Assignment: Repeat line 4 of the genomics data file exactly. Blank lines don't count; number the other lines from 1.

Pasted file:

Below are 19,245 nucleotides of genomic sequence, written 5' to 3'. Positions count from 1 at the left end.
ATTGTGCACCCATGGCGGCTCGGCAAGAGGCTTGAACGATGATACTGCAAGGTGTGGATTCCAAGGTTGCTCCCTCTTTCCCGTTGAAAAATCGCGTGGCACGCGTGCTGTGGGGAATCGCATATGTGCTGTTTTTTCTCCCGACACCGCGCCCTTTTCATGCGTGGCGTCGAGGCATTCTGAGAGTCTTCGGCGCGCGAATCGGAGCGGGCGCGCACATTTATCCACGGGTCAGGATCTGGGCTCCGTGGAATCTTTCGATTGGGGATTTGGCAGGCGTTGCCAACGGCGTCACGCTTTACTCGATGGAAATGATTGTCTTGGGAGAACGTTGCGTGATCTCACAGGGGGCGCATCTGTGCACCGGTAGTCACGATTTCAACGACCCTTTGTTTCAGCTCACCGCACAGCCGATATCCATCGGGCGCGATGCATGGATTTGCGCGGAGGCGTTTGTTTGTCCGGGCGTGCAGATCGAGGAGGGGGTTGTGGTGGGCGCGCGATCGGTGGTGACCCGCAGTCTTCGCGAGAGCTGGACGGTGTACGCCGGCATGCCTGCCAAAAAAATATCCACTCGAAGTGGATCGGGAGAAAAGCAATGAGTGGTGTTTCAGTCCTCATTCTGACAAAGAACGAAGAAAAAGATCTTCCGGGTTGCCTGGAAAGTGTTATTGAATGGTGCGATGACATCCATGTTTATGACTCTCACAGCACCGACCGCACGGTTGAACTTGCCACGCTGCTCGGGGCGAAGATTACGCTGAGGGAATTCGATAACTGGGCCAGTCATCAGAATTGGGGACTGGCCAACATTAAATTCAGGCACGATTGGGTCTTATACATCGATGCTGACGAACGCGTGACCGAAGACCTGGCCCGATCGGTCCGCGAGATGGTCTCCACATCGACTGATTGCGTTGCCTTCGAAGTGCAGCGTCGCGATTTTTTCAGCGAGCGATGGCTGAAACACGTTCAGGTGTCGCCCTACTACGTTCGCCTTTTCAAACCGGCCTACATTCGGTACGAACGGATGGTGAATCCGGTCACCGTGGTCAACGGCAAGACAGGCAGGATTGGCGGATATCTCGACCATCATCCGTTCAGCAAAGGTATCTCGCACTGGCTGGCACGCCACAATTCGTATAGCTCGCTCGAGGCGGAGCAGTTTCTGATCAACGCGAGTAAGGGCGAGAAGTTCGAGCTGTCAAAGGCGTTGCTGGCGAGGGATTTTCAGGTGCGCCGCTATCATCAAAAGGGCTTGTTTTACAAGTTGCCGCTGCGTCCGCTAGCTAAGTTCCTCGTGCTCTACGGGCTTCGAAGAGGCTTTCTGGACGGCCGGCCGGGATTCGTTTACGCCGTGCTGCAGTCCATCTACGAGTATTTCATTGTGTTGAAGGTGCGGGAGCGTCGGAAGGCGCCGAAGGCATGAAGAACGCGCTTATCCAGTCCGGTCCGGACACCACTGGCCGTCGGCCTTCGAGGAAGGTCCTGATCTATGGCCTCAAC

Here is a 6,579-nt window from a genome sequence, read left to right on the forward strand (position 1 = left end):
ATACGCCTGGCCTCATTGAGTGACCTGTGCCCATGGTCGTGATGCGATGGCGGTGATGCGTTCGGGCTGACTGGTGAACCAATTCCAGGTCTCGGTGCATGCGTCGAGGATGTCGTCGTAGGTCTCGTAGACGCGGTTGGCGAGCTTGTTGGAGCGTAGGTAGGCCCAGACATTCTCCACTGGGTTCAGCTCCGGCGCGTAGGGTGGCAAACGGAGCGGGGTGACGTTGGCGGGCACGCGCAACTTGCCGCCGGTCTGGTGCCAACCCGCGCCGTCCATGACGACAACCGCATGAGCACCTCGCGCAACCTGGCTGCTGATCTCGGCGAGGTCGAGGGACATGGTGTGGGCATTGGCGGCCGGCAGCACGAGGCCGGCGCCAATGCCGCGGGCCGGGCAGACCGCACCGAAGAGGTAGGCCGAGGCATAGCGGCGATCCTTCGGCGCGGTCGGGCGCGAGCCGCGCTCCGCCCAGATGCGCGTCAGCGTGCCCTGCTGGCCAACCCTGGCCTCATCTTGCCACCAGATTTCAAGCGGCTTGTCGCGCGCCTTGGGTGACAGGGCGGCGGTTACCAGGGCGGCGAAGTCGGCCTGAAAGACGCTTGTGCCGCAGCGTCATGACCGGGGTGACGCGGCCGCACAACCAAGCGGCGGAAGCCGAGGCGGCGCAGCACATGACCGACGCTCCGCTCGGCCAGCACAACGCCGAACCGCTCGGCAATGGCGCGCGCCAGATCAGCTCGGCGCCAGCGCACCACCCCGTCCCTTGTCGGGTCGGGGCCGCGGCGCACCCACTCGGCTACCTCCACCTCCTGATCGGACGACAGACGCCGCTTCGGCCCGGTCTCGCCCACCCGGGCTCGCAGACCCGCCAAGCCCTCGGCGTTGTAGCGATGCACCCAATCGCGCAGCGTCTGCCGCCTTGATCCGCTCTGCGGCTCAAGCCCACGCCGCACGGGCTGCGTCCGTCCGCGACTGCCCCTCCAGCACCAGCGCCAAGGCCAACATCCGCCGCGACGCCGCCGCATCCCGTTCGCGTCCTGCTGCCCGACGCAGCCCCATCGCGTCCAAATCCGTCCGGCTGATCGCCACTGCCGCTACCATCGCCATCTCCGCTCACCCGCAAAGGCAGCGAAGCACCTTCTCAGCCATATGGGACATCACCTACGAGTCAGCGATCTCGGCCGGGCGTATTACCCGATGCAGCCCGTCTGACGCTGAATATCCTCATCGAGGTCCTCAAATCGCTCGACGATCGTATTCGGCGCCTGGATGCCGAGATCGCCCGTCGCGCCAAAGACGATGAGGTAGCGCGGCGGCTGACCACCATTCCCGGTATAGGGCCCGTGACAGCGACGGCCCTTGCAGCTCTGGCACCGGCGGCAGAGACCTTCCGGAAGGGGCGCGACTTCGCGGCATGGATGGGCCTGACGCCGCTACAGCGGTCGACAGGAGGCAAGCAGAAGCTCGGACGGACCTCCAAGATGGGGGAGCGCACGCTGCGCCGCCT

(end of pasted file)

ATACGCCTGGCCTCATTGAGTGACCTGTGCCCATGGTCGTGATGCGATGGCGGTGATGCGTTCGGGCTGACTGGTGAACCAATTCCAGGTCTCGGTGCATGCGTCGAGGATGTCGTCGTAGGTCTCGTAGACGCGGTTGGCGAGCTTGTTGGAGCGTAGGTAGGCCCAGACATTCTCCACTGGGTTCAGCTCCGGCGCGTAGGGTGGCAAACGGAGCGGGGTGACGTTGGCGGGCACGCGCAACTTGCCGCCGGTCTGGTGCCAACCCGCGCCGTCCATGACGACAACCGCATGAGCACCTCGCGCAACCTGGCTGCTGATCTCGGCGAGGTCGAGGGACATGGTGTGGGCATTGGCGGCCGGCAGCACGAGGCCGGCGCCAATGCCGCGGGCCGGGCAGACCGCACCGAAGAGGTAGGCCGAGGCATAGCGGCGATCCTTCGGCGCGGTCGGGCGCGAGCCGCGCTCCGCCCAGATGCGCGTCAGCGTGCCCTGCTGGCCAACCCTGGCCTCATCTTGCCACCAGATTTCAAGCGGCTTGTCGCGCGCCTTGGGTGACAGGGCGGCGGTTACCAGGGCGGCGAAGTCGGCCTGAAAGACGCTTGTGCCGCAGCGTCATGACCGGGGTGACGCGGCCGCACAACCAAGCGGCGGAAGCCGAGGCGGCGCAGCACATGACCGACGCTCCGCTCGGCCAGCACAACGCCGAACCGCTCGGCAATGGCGCGCGCCAGATCAGCTCGGCGCCAGCGCACCACCCCGTCCCTTGTCGGGTCGGGGCCGCGGCGCACCCACTCGGCTACCTCCACCTCCTGATCGGACGACAGACGCCGCTTCGGCCCGGTCTCGCCCACCCGGGCTCGCAGACCCGCCAAGCCCTCGGCGTTGTAGCGATGCACCCAATCGCGCAGCGTCTGCCGCCTTGATCCGCTCTGCGGCTCAAGCCCACGCCGCACGGGCTGCGTCCGTCCGCGACTGCCCCTCCAGCACCAGCGCCAAGGCCAACATCCGCCGCGACGCCGCCGCATCCCGTTCGCGTCCTGCTGCCCGACGCAGCCCCATCGCGTCCAAATCCGTCCGGCTGATCGCCACTGCCGCTACCATCGCCATCTCCGCTCACCCGCAAAGGCAGCGAAGCACCTTCTCAGCCATATGGGACATCACCTACGAGTCAGCGATCTCGGCCGGGCGTATTACCCGATGCAGCCCGTCTGACGCTGAATATCCTCATCGAGGTCCTCAAATCGCTCGACGATCGTATTCGGCGCCTGGATGCCGAGATCGCCCGTCGCGCCAAAGACGATGAGGTAGCGCGGCGGCTGACCACCATTCCCGGTATAGGGCCCGTGACAGCGACGGCCCTTGCAGCTCTGGCACCGGCGGCAGAGACCTTCCGGAAGGGGCGCGACTTCGCGGCATGGATGGGCCTGACGCCGCTACAGCGGTCGACAGGAGGCAAGCAGAAGCTCGGACGGACCTCCAAGATGGGGGAGCGCACGCTGCGCCGCCT